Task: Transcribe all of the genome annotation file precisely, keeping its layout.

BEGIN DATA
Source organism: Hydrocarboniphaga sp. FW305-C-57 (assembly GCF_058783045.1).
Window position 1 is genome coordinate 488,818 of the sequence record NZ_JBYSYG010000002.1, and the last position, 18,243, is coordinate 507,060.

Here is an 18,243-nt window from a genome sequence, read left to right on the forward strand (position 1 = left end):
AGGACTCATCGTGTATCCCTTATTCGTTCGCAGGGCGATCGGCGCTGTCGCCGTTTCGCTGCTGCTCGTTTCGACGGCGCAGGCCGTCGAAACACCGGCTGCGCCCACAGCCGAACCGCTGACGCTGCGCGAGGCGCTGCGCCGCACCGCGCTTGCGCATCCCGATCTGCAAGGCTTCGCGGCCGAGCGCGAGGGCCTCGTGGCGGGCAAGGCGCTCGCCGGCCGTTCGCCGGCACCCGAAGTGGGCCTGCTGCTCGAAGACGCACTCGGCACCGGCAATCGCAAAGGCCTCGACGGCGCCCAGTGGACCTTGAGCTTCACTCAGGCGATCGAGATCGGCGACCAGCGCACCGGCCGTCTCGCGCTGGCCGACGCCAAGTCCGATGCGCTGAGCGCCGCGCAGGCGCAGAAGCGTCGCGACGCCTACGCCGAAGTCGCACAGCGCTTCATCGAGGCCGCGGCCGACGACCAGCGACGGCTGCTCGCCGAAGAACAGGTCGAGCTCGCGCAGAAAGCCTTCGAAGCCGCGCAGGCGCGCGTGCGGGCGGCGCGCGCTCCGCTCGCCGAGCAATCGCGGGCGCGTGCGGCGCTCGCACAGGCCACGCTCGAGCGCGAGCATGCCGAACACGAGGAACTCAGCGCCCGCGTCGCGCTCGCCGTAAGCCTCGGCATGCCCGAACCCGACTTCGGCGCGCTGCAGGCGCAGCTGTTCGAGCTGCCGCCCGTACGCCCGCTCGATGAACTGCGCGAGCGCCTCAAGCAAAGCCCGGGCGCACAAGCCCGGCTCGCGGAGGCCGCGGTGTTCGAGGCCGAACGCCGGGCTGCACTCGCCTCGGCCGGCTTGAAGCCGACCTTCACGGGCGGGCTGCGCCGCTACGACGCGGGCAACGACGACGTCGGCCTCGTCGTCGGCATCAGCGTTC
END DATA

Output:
Source organism: Hydrocarboniphaga sp. FW305-C-57 (assembly GCF_058783045.1).
Window position 1 is genome coordinate 488,818 of the sequence record NZ_JBYSYG010000002.1, and the last position, 18,243, is coordinate 507,060.

Here is an 18,243-nt window from a genome sequence, read left to right on the forward strand (position 1 = left end):
AGGACTCATCGTGTATCCCTTATTCGTTCGCAGGGCGATCGGCGCTGTCGCCGTTTCGCTGCTGCTCGTTTCGACGGCGCAGGCCGTCGAAACACCGGCTGCGCCCACAGCCGAACCGCTGACGCTGCGCGAGGCGCTGCGCCGCACCGCGCTTGCGCATCCCGATCTGCAAGGCTTCGCGGCCGAGCGCGAGGGCCTCGTGGCGGGCAAGGCGCTCGCCGGCCGTTCGCCGGCACCCGAAGTGGGCCTGCTGCTCGAAGACGCACTCGGCACCGGCAATCGCAAAGGCCTCGACGGCGCCCAGTGGACCTTGAGCTTCACTCAGGCGATCGAGATCGGCGACCAGCGCACCGGCCGTCTCGCGCTGGCCGACGCCAAGTCCGATGCGCTGAGCGCCGCGCAGGCGCAGAAGCGTCGCGACGCCTACGCCGAAGTCGCACAGCGCTTCATCGAGGCCGCGGCCGACGACCAGCGACGGCTGCTCGCCGAAGAACAGGTCGAGCTCGCGCAGAAAGCCTTCGAAGCCGCGCAGGCGCGCGTGCGGGCGGCGCGCGCTCCGCTCGCCGAGCAATCGCGGGCGCGTGCGGCGCTCGCACAGGCCACGCTCGAGCGCGAGCATGCCGAACACGAGGAACTCAGCGCCCGCGTCGCGCTCGCCGTAAGCCTCGGCATGCCCGAACCCGACTTCGGCGCGCTGCAGGCGCAGCTGTTCGAGCTGCCGCCCGTACGCCCGCTCGATGAACTGCGCGAGCGCCTCAAGCAAAGCCCGGGCGCACAAGCCCGGCTCGCGGAGGCCGCGGTGTTCGAGGCCGAACGCCGGGCTGCACTCGCCTCGGCCGGCTTGAAGCCGACCTTCACGGGCGGGCTGCGCCGCTACGACGCGGGCAACGACGACGTCGGCCTCGTCGTCGGCATCAGCGTTC